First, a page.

Robert F. Kennedy Jr., the environmental lawyer and anti-vaccine activist, announced on Monday that he will run for president as an independent candidate, ending his unsuccessful challenge to President Joe Biden in the Democratic primary.
Kennedy, who is the nephew of former President John F. Kennedy and the son of assassinated 1968 presidential candidate Robert F. Kennedy, made the announcement at a rally in Philadelphia, where he invoked the spirit of the American Revolution and criticized the corruption and rigging of both major parties.
“I’m here to declare myself an independent candidate for president of the United States,” Kennedy said to cheers from his supporters. “We all recognize that there’s a genuine possibility of national transformation and its source is the goodness in the American people.”
Kennedy’s decision to leave the Democratic Party and pursue a third-party bid comes as a shock to many political observers, who see him as a potential spoiler in the 2024 race that is likely to feature a rematch between Biden and former President Donald Trump.
Kennedy has been polling at around 14 percent nationally when included as a third option with Biden and Trump, according to two recent surveys. That puts him close to the 15 percent threshold required to qualify for the presidential debates, which no independent candidate has achieved since Ross Perot in 1992.
Kennedy’s support comes from a diverse and unconventional coalition of voters, who are drawn to his anti-establishment message and his controversial views on issues such as vaccines, Ukraine, and 9/11. He has also cultivated relationships with some prominent figures on the far right, such as Trump, who praised him as “a very smart guy” in July.
However, Kennedy’s independent bid also faces significant challenges, such as securing ballot access in all 50 states, raising enough money to compete with the major party candidates, and overcoming the legal and institutional barriers that favor the two-party system.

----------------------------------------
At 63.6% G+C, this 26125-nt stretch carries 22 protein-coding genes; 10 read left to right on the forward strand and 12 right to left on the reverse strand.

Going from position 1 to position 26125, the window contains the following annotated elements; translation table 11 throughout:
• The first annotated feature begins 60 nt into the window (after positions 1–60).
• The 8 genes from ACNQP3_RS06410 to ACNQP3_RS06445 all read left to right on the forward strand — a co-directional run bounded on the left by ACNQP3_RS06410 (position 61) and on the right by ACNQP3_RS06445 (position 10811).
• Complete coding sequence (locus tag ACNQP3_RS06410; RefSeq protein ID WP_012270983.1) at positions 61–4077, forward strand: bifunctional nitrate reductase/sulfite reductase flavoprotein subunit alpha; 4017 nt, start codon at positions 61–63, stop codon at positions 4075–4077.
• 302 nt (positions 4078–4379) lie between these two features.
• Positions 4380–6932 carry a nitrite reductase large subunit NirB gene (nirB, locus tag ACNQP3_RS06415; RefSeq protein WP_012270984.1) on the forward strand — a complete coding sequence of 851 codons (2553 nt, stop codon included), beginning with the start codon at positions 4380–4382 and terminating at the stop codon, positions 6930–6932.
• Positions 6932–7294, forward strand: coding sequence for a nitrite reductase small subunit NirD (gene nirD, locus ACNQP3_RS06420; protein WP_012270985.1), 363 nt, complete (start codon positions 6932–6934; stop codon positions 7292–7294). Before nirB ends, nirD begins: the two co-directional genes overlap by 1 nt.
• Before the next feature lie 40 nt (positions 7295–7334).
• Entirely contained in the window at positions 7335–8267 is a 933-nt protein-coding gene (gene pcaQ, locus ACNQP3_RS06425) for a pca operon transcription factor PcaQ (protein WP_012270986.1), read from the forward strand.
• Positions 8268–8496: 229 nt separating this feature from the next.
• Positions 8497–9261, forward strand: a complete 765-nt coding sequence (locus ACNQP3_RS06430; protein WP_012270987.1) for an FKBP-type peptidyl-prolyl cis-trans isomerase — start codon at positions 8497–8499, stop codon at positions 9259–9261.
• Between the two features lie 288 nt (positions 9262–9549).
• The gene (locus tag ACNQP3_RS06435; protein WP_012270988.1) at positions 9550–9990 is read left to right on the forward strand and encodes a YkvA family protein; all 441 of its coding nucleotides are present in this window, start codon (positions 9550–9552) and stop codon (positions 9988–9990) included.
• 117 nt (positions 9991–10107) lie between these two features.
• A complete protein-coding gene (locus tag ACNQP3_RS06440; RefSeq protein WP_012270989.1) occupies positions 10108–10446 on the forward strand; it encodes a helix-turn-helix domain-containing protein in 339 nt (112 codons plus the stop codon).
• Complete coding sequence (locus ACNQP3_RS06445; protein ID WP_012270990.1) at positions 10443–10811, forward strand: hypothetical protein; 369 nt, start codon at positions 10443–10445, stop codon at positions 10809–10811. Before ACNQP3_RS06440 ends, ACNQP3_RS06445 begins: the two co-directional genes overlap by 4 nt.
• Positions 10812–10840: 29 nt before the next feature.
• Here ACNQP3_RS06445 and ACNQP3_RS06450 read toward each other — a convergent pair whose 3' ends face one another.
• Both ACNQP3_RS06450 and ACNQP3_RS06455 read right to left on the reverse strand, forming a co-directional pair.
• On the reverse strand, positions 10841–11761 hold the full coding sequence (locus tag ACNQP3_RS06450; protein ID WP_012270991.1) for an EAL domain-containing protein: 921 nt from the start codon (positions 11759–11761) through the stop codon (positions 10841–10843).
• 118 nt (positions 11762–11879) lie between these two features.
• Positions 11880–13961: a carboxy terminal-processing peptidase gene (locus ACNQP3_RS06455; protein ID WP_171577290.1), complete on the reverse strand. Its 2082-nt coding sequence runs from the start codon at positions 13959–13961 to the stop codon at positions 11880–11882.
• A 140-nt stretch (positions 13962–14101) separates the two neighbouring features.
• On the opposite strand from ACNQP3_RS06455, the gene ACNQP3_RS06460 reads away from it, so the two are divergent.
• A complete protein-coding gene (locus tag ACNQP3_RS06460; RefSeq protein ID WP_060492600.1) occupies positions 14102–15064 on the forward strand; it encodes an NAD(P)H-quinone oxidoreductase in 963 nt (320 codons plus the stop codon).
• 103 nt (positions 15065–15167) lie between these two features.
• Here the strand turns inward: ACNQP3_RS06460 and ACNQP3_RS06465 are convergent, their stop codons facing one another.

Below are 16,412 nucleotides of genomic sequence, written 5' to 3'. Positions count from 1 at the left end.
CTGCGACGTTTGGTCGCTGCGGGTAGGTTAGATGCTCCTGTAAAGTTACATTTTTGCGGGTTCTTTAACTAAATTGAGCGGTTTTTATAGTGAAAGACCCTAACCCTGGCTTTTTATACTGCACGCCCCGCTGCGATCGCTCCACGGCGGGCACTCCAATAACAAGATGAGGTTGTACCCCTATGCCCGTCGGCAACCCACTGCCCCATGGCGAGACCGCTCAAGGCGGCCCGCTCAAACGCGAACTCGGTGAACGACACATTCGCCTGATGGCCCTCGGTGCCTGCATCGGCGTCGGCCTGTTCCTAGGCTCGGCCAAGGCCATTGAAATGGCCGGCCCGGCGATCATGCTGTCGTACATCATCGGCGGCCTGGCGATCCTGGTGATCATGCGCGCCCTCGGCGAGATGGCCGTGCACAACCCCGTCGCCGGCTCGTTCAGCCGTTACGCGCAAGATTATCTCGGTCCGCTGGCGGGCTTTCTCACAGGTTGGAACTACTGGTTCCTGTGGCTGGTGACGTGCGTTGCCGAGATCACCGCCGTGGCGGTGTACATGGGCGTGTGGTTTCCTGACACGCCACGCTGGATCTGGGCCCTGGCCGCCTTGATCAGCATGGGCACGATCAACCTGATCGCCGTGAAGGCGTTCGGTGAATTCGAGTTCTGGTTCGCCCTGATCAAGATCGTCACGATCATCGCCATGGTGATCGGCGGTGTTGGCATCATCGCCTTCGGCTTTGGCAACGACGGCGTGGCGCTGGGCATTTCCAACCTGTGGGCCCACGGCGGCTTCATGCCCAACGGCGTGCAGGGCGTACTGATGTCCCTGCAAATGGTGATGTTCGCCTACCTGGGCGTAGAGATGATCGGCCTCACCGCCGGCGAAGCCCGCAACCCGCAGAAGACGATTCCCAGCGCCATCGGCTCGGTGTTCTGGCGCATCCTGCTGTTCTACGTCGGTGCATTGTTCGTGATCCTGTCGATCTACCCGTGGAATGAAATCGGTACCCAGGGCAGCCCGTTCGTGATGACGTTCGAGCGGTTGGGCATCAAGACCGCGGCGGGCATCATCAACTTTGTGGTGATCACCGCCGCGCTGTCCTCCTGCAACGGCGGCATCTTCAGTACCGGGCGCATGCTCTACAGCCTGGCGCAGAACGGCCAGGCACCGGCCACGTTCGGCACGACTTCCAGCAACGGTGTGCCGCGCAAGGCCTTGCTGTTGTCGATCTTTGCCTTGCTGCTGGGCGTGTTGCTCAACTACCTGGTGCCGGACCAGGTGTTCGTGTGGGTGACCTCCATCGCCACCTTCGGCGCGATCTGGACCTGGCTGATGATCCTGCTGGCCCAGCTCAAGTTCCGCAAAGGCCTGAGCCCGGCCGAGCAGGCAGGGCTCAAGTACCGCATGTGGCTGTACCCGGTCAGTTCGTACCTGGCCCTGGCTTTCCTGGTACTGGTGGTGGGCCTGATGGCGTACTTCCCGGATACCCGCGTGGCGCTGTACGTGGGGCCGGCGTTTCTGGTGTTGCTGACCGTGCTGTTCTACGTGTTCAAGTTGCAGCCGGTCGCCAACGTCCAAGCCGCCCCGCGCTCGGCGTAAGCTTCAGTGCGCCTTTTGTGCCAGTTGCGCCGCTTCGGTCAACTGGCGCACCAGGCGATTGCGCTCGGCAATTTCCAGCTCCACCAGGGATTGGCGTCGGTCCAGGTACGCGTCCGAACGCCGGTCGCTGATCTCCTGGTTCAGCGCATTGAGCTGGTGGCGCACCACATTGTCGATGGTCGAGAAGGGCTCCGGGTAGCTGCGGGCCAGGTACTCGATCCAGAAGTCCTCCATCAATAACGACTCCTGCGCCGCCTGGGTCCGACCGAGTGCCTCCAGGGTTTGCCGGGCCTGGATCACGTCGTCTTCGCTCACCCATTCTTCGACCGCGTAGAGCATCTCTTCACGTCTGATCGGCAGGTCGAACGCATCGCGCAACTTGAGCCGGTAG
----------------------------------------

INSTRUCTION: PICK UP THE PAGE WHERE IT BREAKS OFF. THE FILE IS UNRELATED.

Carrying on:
Kennedy’s move has also provoked criticism and dismay from many Democrats, who fear that he will siphon votes away from Biden and help Trump win a second term. Some of Kennedy’s own family members have denounced him for spreading misinformation and conspiracy theories, especially about vaccines and Covid-19.
Biden’s allies have dismissed Kennedy’s campaign as unserious and dangerous, and have urged voters to reject his divisive rhetoric and false claims. A Democratic National Committee spokesman responded with an eye roll emoji when asked for comment on Kennedy’s independent run.
Kennedy is not the only independent candidate who is eyeing the 2024 race. Cornel West, the progressive activist and philosopher, recently announced that he will run as an independent after leaving the Green Party. Meanwhile, No Labels, a centrist group that advocates for bipartisanship, is reportedly seeking a moderate candidate to run on a unity ticket.
The emergence of these independent candidates reflects the widespread dissatisfaction and polarization among American voters, who are increasingly disillusioned with both major parties and their leaders. Whether any of them can break through the two-party duopoly and offer a viable alternative remains to be seen.